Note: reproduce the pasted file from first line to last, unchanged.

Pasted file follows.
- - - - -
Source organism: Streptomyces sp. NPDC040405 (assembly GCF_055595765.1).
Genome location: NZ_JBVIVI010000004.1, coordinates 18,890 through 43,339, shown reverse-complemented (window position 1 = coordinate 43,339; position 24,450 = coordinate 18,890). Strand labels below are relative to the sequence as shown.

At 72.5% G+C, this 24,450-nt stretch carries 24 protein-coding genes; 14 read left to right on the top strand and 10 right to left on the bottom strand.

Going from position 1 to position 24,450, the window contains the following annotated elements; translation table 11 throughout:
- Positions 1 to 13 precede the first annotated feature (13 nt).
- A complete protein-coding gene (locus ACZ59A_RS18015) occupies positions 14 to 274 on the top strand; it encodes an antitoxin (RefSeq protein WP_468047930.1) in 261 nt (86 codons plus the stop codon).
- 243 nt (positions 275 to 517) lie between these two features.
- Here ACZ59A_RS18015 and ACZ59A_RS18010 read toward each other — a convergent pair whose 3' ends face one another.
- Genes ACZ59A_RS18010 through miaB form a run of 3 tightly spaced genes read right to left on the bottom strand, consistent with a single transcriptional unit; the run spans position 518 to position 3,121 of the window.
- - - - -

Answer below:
Source organism: Streptomyces sp. NPDC040405 (assembly GCF_055595765.1).
Genome location: NZ_JBVIVI010000004.1, coordinates 18,890 through 43,339, shown reverse-complemented (window position 1 = coordinate 43,339; position 24,450 = coordinate 18,890). Strand labels below are relative to the sequence as shown.

At 72.5% G+C, this 24,450-nt stretch carries 24 protein-coding genes; 14 read left to right on the top strand and 10 right to left on the bottom strand.

Going from position 1 to position 24,450, the window contains the following annotated elements; translation table 11 throughout:
- Positions 1 to 13 precede the first annotated feature (13 nt).
- A complete protein-coding gene (locus ACZ59A_RS18015) occupies positions 14 to 274 on the top strand; it encodes an antitoxin (RefSeq protein WP_468047930.1) in 261 nt (86 codons plus the stop codon).
- 243 nt (positions 275 to 517) lie between these two features.
- Here ACZ59A_RS18015 and ACZ59A_RS18010 read toward each other — a convergent pair whose 3' ends face one another.
- Genes ACZ59A_RS18010 through miaB form a run of 3 tightly spaced genes read right to left on the bottom strand, consistent with a single transcriptional unit; the run spans position 518 to position 3,121 of the window.